In the sequenced genome of Salmonella enterica serovar Typhimurium strain LT2, an open reading frame (STM0580) coding for a putative regulatory protein of the TetR family is found upstream of the ramA gene. Overexpression of ramA results in increased expression of the AcrAB efflux pump and, consequently, multidrug resistance (MDR) in several bacterial species. The inactivation of the putative regulatory protein gene upstream of ramA in a susceptible serovar Typhimurium strain resulted in an MDR phenotype with fourfold increases in the MICs of unrelated antibiotics, such as quinolones/fluoroquinolones, phenicols, and tetracycline. The inactivation of this gene also resulted in a fourfold increase in the expression of ramA and a fourfold increase in the expression of the AcrAB efflux pump. These results indicated that the gene encodes a local repressor of ramA and was thus named ramR. In contrast, the inactivation of marR, marA, soxR, and soxS did not affect the susceptibilities of the strain. In quinolone- or fluoroquinolone-resistant strains of serovar Typhimurium overexpressing AcrAB, several point mutations which resulted in amino acid changes or an in-frame shift were identified in ramR; in addition, mutations interrupting ramR with an IS1 element were identified in high-level fluoroquinolone-resistant serovar Typhimurium DT204 strains. One serovar Typhimurium DT104 isolate had a 2-nucleotide deletion in the putative RamR binding site found upstream of ramA. These mutations were confirmed to play a role in the MDR phenotype by complementing the isolates with an intact ramR gene or by inactivating their respective ramA gene. No mutations in the mar or sox region were found in the strains studied. In conclusion, mutations in ramR appear to play a major role in the upregulation of RamA and AcrAB and, consequently, in the efflux-mediated MDR phenotype of serovar Typhimurium.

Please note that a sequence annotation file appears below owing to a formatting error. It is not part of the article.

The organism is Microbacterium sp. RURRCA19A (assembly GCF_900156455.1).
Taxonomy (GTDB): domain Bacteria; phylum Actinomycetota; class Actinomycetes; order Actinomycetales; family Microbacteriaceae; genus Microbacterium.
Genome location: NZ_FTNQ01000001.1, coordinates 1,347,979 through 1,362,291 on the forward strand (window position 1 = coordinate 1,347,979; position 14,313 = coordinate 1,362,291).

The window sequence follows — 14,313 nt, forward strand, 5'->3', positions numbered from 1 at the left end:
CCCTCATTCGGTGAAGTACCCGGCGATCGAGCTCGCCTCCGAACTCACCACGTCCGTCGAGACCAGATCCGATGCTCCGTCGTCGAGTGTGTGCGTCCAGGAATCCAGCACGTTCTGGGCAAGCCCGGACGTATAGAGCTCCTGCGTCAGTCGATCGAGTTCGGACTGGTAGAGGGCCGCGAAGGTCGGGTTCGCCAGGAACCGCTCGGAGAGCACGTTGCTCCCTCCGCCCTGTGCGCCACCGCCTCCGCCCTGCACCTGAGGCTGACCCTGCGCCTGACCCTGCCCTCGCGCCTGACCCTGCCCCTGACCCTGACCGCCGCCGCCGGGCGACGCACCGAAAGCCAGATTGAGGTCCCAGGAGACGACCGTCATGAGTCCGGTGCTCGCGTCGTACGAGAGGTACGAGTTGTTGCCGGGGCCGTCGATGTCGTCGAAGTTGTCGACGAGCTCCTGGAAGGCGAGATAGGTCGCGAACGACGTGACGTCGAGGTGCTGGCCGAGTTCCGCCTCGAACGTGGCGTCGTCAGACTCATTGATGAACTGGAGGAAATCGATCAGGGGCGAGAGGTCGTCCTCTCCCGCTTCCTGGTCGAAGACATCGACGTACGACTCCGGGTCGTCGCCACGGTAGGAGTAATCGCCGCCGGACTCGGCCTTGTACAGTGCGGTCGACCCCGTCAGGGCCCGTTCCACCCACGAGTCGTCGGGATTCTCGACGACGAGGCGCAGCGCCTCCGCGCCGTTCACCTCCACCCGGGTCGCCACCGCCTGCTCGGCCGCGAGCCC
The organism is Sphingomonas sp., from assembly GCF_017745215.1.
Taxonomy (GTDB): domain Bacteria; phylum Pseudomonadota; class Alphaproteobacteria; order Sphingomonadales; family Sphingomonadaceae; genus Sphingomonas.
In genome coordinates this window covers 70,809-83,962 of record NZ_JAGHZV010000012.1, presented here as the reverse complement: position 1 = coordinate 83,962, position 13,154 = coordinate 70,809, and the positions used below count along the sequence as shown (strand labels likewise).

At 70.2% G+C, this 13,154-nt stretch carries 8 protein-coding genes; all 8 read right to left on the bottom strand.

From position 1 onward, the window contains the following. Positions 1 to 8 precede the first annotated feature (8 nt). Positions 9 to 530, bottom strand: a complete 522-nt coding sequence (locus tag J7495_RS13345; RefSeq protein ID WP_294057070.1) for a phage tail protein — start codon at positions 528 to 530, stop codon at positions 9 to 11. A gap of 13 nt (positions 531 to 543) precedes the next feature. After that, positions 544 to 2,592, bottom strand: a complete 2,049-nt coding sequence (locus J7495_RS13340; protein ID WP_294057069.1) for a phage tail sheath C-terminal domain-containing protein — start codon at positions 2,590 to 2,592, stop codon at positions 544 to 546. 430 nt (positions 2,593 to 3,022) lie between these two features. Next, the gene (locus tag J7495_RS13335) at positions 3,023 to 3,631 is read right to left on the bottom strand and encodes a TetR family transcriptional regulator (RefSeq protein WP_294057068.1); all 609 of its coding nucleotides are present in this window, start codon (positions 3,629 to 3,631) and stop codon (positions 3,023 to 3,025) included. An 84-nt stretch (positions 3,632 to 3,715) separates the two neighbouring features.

The transcriptional activator RamA is involved in multidrug resistance (MDR) by increasing expression of the AcrAB-TolC RND-type efflux system in several pathogenic Enterobacteriaceae. In Salmonella enterica serovar Typhimurium (S. Typhimurium), ramA expression is negatively regulated at the local level by RamR, a transcriptional repressor of the TetR family. We here studied the DNA-binding activity of the RamR repressor with the ramA promoter (PramA). As determined by high-resolution footprinting, the 28-bp-long RamR binding site covers essential features of PramA, including the −10 conserved region, the transcriptional start site of ramA, and two 7-bp inverted repeats. Based on the RamR footprint and on electrophoretic mobility shift assays (EMSAs), we propose that RamR interacts with PramA as a dimer of dimers, in a fashion that is structurally similar to the QacR-DNA binding model. Surface plasmon resonance (SPR) measurements indicated that RamR has a 3-fold-lower affinity (KD [equilibrium dissociation constant] = 191 nM) for the 2-bp-deleted PramA of an MDR S. Typhimurium clinical isolate than for the wild-type PramA (KD = 66 nM). These results confirm the direct regulatory role of RamR in the repression of ramA transcription and precisely define how an alteration of its binding site can give rise to an MDR phenotype.